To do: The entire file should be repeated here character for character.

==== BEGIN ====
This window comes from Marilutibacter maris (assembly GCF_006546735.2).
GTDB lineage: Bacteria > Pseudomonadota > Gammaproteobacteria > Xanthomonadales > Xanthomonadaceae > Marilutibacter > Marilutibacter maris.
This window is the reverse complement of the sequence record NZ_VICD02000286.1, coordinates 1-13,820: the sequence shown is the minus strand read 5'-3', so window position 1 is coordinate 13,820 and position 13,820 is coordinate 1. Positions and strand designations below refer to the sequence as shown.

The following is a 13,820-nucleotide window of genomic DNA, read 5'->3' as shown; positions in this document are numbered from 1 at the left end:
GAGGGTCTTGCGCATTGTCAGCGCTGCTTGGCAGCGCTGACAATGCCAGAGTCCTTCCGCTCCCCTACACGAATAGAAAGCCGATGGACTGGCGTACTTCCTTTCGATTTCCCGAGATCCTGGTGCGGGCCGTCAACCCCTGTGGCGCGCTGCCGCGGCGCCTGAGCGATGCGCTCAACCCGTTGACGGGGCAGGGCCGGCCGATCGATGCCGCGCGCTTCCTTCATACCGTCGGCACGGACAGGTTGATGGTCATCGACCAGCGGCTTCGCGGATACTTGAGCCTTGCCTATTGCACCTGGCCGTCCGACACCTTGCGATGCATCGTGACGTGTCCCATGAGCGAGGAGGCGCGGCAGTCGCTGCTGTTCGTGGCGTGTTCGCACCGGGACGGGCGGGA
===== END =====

This window comes from Marilutibacter maris (assembly GCF_006546735.2).
GTDB lineage: Bacteria > Pseudomonadota > Gammaproteobacteria > Xanthomonadales > Xanthomonadaceae > Marilutibacter > Marilutibacter maris.
This window is the reverse complement of the sequence record NZ_VICD02000286.1, coordinates 1-13,820: the sequence shown is the minus strand read 5'-3', so window position 1 is coordinate 13,820 and position 13,820 is coordinate 1. Positions and strand designations below refer to the sequence as shown.

The following is a 13,820-nucleotide window of genomic DNA, read 5'->3' as shown; positions in this document are numbered from 1 at the left end:
GAGGGTCTTGCGCATTGTCAGCGCTGCTTGGCAGCGCTGACAATGCCAGAGTCCTTCCGCTCCCCTACACGAATAGAAAGCCGATGGACTGGCGTACTTCCTTTCGATTTCCCGAGATCCTGGTGCGGGCCGTCAACCCCTGTGGCGCGCTGCCGCGGCGCCTGAGCGATGCGCTCAACCCGTTGACGGGGCAGGGCCGGCCGATCGATGCCGCGCGCTTCCTTCATACCGTCGGCACGGACAGGTTGATGGTCATCGACCAGCGGCTTCGCGGATACTTGAGCCTTGCCTATTGCACCTGGCCGTCCGACACCTTGCGATGCATCGTGACGTGTCCCATGAGCGAGGAGGCGCGGCAGTCGCTGCTGTTCGTGGCGTGTTCGCACCGGGACGGGCGGGA